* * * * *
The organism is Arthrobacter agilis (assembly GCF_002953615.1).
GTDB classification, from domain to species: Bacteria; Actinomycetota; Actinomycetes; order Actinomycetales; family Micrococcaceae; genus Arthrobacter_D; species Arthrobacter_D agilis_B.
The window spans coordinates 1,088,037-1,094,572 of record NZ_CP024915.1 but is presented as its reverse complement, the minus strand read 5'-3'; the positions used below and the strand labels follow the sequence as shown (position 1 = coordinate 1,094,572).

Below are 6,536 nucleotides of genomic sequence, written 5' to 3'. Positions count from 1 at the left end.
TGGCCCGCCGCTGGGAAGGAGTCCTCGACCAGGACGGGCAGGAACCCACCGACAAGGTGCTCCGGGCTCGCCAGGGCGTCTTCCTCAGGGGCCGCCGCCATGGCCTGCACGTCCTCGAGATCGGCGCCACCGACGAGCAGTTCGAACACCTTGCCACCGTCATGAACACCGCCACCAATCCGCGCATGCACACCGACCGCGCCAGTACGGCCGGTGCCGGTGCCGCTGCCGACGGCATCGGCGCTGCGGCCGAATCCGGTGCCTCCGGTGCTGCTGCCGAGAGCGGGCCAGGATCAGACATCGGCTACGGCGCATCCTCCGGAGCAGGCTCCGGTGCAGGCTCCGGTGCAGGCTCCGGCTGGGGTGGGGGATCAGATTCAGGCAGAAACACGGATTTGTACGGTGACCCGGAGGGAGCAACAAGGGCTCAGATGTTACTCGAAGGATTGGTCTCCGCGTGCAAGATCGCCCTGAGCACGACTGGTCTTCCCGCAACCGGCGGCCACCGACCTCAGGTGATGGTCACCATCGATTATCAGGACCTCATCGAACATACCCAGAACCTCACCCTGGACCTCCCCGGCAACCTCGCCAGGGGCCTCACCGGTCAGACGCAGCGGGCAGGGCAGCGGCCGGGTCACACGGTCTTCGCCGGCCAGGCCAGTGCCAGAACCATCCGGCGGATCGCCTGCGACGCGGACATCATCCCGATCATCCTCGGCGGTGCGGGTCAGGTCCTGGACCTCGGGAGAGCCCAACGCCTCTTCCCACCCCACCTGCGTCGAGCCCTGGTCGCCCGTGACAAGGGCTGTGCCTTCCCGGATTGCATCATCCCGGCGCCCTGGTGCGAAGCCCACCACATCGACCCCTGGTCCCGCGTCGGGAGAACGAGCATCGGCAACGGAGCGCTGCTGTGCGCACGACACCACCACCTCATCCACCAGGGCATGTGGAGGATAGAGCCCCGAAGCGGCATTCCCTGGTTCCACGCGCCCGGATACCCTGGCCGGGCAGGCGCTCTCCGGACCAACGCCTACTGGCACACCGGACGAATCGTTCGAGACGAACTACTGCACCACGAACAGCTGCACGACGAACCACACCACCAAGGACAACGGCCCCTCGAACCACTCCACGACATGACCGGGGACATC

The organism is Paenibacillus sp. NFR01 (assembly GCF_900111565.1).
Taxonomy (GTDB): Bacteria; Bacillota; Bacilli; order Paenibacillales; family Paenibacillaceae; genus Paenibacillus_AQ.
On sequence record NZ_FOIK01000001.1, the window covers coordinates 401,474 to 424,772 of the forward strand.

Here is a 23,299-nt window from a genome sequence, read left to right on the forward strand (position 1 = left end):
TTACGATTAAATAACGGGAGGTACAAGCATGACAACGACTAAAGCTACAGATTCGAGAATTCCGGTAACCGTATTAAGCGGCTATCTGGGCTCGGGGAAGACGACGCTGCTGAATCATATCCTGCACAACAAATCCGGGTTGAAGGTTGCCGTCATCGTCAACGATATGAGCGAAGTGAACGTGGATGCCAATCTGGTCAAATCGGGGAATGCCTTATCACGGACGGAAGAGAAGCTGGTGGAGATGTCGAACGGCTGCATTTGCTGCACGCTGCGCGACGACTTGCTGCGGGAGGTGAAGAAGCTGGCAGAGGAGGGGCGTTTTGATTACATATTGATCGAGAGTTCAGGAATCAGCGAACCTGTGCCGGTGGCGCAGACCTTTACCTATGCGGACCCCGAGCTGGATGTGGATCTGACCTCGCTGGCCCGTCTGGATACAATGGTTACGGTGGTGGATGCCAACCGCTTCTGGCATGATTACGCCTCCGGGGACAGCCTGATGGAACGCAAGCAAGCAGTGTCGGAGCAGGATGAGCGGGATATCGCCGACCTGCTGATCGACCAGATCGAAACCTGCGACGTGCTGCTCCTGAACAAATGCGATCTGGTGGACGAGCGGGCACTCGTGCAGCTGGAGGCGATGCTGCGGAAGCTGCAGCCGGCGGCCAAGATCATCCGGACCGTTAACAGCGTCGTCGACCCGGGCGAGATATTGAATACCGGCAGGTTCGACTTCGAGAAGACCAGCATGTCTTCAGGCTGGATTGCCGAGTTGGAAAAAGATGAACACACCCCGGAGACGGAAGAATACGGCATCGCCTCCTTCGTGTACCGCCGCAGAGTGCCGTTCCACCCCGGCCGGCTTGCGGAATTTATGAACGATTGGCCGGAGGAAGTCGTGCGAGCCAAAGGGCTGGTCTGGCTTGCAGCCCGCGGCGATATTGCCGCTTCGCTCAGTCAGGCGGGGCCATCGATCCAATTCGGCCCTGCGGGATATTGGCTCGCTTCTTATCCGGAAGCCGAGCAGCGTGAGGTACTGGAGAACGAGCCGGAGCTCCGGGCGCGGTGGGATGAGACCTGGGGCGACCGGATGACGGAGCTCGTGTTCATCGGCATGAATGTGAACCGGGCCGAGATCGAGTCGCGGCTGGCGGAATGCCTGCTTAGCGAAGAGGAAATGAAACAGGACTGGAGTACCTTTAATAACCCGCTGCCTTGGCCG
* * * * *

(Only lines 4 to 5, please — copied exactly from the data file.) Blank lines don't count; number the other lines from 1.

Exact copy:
Below are 6,536 nucleotides of genomic sequence, written 5' to 3'. Positions count from 1 at the left end.
TGGCCCGCCGCTGGGAAGGAGTCCTCGACCAGGACGGGCAGGAACCCACCGACAAGGTGCTCCGGGCTCGCCAGGGCGTCTTCCTCAGGGGCCGCCGCCATGGCCTGCACGTCCTCGAGATCGGCGCCACCGACGAGCAGTTCGAACACCTTGCCACCGTCATGAACACCGCCACCAATCCGCGCATGCACACCGACCGCGCCAGTACGGCCGGTGCCGGTGCCGCTGCCGACGGCATCGGCGCTGCGGCCGAATCCGGTGCCTCCGGTGCTGCTGCCGAGAGCGGGCCAGGATCAGACATCGGCTACGGCGCATCCTCCGGAGCAGGCTCCGGTGCAGGCTCCGGTGCAGGCTCCGGCTGGGGTGGGGGATCAGATTCAGGCAGAAACACGGATTTGTACGGTGACCCGGAGGGAGCAACAAGGGCTCAGATGTTACTCGAAGGATTGGTCTCCGCGTGCAAGATCGCCCTGAGCACGACTGGTCTTCCCGCAACCGGCGGCCACCGACCTCAGGTGATGGTCACCATCGATTATCAGGACCTCATCGAACATACCCAGAACCTCACCCTGGACCTCCCCGGCAACCTCGCCAGGGGCCTCACCGGTCAGACGCAGCGGGCAGGGCAGCGGCCGGGTCACACGGTCTTCGCCGGCCAGGCCAGTGCCAGAACCATCCGGCGGATCGCCTGCGACGCGGACATCATCCCGATCATCCTCGGCGGTGCGGGTCAGGTCCTGGACCTCGGGAGAGCCCAACGCCTCTTCCCACCCCACCTGCGTCGAGCCCTGGTCGCCCGTGACAAGGGCTGTGCCTTCCCGGATTGCATCATCCCGGCGCCCTGGTGCGAAGCCCACCACATCGACCCCTGGTCCCGCGTCGGGAGAACGAGCATCGGCAACGGAGCGCTGCTGTGCGCACGACACCACCACCTCATCCACCAGGGCATGTGGAGGATAGAGCCCCGAAGCGGCATTCCCTGGTTCCACGCGCCCGGATACCCTGGCCGGGCAGGCGCTCTCCGGACCAACGCCTACTGGCACACCGGACGAATCGTTCGAGACGAACTACTGCACCACGAACAGCTGCACGACGAACCACACCACCAAGGACAACGGCCCCTCGAACCACTCCACGACATGACCGGGGACATC